TALLINN - Baltic gas companies this week warned of an imminent rise in the price of natural gas, which could spill over into 2006.
Eesti Gaas officials said at this point it was unclear how high prices would rise and for which category of customers. "The process to raise the price is under way," Urmas Kuusik told the Baltic News Service on Dec. 6.
He did not specify whether Eesti Gaas was preparing an application to the Energy Market Inspectorate to have a new list of prices approved. He did, however, make it clear that the price of gas may rise from 2006, but a rise as early as next year cannot be ruled out either.
A cubic meter of natural gas currently costs 2.5 kroons (0.16 euro) - 4.7 kroons for small consumers, depending on the annual level of consumption. Baltic gas companies, in turn, have been paying Gazprom $80 - $85 on average for 1,000 cubic meters of gas.
As recently as two months ago Eesti Gaas said that the price of natural gas supplied by Russia's Gazprom wouldn't change before 2009. But Gazprom representatives have repeatedly said this year that the price paid by the Baltics may be raised to the same level as Poland, which pays $120 per 1,000 cubic meters.
The Latvian press reported this week that the Russian gas monopoly would raise the price of gas by 16 percent supplied to Latvijas Gaze in 2005. Should this occur, the latter said it would in turn ask the state for permission to raise the retail price for gas beginning in 2006.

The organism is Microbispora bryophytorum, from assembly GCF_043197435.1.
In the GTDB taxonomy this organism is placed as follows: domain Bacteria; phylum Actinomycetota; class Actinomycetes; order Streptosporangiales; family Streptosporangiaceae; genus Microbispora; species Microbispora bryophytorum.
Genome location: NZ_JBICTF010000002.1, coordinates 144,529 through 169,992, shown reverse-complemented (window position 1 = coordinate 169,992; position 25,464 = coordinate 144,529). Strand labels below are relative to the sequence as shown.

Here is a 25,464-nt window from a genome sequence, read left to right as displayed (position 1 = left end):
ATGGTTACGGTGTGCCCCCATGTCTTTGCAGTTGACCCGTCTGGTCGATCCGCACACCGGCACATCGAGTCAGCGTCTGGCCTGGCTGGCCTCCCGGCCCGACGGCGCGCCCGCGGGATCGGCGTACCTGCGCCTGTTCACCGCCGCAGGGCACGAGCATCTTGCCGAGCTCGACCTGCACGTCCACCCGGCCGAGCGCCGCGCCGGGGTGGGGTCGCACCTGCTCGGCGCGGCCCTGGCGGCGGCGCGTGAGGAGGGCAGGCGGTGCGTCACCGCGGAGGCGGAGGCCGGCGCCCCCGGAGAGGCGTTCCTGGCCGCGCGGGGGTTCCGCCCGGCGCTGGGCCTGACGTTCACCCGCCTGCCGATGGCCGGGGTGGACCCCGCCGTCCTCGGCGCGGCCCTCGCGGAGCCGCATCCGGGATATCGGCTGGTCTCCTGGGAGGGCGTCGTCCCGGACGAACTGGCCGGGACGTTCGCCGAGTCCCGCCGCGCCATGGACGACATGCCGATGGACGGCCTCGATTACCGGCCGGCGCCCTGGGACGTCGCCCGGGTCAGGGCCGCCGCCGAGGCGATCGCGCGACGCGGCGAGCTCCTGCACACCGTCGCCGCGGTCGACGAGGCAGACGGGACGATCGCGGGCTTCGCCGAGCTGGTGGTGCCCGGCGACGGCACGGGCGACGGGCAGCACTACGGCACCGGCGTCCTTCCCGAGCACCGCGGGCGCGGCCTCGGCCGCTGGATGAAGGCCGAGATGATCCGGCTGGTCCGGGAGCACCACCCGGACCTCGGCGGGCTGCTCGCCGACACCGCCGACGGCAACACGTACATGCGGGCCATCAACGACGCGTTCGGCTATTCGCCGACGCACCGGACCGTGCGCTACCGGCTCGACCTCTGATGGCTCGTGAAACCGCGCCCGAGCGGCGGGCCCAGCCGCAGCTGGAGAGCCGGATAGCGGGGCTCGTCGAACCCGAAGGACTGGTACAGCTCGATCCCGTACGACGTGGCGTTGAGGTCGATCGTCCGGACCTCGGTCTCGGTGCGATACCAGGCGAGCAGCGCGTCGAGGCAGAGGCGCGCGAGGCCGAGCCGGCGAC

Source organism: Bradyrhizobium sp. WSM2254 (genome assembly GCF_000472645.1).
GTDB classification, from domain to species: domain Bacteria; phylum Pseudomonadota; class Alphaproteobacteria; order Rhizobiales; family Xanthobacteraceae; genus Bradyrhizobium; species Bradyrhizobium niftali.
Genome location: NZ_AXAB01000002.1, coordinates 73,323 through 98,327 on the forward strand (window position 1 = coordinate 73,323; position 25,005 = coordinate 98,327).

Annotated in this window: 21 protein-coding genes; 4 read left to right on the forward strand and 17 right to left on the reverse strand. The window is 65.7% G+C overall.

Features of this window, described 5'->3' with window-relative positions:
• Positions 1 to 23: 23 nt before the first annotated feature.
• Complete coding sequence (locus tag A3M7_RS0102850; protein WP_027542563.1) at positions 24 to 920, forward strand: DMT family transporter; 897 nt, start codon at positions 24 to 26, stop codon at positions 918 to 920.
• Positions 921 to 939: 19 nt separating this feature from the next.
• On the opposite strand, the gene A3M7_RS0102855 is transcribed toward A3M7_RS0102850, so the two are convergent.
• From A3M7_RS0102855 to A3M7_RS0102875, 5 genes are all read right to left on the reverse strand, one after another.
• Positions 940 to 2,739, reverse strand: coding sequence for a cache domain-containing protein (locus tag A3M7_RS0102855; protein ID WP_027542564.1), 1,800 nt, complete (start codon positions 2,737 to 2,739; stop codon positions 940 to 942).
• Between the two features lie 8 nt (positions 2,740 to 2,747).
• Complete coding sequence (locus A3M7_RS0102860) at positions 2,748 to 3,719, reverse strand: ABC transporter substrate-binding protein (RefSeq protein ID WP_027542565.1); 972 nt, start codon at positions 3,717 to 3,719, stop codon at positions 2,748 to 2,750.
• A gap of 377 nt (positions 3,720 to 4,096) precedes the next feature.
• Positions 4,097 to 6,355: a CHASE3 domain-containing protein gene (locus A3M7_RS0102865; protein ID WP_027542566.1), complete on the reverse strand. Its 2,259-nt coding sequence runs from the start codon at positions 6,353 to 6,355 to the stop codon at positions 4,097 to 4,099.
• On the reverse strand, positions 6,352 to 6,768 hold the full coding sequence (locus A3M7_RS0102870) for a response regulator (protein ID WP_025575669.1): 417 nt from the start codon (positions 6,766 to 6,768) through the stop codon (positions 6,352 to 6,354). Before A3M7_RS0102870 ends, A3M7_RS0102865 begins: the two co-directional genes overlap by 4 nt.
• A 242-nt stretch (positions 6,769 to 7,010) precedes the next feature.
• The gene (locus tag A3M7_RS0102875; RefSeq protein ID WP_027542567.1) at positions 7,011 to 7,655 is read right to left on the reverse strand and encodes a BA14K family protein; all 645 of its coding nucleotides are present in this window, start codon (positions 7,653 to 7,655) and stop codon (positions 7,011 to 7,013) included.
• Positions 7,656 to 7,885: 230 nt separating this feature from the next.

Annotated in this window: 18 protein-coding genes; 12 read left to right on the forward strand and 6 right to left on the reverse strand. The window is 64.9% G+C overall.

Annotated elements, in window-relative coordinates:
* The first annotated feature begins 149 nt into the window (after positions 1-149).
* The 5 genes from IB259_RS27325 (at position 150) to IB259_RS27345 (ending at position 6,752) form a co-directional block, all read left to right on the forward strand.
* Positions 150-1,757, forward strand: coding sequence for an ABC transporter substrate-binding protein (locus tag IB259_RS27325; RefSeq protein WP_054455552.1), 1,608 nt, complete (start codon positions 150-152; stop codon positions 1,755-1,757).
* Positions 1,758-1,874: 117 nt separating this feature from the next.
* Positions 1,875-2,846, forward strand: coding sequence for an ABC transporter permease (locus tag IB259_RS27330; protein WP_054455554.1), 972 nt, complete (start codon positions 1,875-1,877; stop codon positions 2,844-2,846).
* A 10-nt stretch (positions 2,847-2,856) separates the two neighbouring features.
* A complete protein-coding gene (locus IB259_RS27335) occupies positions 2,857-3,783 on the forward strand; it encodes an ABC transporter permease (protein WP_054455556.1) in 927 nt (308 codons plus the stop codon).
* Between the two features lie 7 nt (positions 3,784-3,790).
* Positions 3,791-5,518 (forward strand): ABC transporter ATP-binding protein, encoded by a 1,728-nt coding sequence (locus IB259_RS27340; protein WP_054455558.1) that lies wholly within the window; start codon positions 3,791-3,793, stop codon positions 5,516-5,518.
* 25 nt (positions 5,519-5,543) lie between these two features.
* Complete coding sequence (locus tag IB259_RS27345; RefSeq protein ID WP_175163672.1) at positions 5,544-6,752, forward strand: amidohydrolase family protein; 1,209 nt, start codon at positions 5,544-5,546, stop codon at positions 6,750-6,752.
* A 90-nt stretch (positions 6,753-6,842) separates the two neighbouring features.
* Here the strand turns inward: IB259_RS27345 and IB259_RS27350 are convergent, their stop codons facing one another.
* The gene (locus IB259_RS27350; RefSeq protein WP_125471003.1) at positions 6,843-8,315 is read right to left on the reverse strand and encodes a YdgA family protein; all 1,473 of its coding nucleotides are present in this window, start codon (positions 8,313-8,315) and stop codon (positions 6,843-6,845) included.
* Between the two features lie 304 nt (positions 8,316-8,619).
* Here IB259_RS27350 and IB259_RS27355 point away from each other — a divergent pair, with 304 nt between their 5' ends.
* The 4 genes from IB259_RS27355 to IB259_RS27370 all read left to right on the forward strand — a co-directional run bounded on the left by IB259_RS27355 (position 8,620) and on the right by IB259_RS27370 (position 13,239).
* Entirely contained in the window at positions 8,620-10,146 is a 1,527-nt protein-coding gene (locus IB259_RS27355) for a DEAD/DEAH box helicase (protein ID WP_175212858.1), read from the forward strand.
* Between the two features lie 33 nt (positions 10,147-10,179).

However, it is likely Latvijas Gaze will find little sympathy in the social service regulation committee. This week the company reported that 2004 earnings could reach some 17 million lats (24.5 million euros), a 70 percent increase year-on-year. The company said the better-than-expected results were due to higher sales and a weaker U.S. dollar (which is used for buying gas from Gazprom).
What's more, the company was given the green light for a 12.5 percent price rise in July 2003 and another 2.5 percent from January this year. Thus if consumers used to pay 50 lats for 1,000 cubic meters, they are now paying 84.8 lats for the same amount, the Biznes & Baltija daily reported.
Latvijas Gaze President Adrians Davis confirmed that the price of gas would increase 16 percent next year.
Also last week the company announced that it could supply gas to southern Finland from its Incukalns underground storage facility.
Speaking in an extraordinary shareholders meeting on Dec. 3, Davis said the company would decide on this project next year. The project would require expanding the Incukalns storage facility, located some 20 kilometers away from Riga, and building a gas pipeline between Helsinki and Tallinn in the Gulf of Finland.
Latvijas Gaze is owned by Gazprom, Germany's Ruhrgas and Latvija Itera, a division of Russia's-based Itera.
Gazprom owns 37 percent of Eesti Gaas, while Ruhrgas owns 33.4 percent, Finland's Fortum Oil & Gas 17.7 percent and Itera Latvija, 9.75 percent.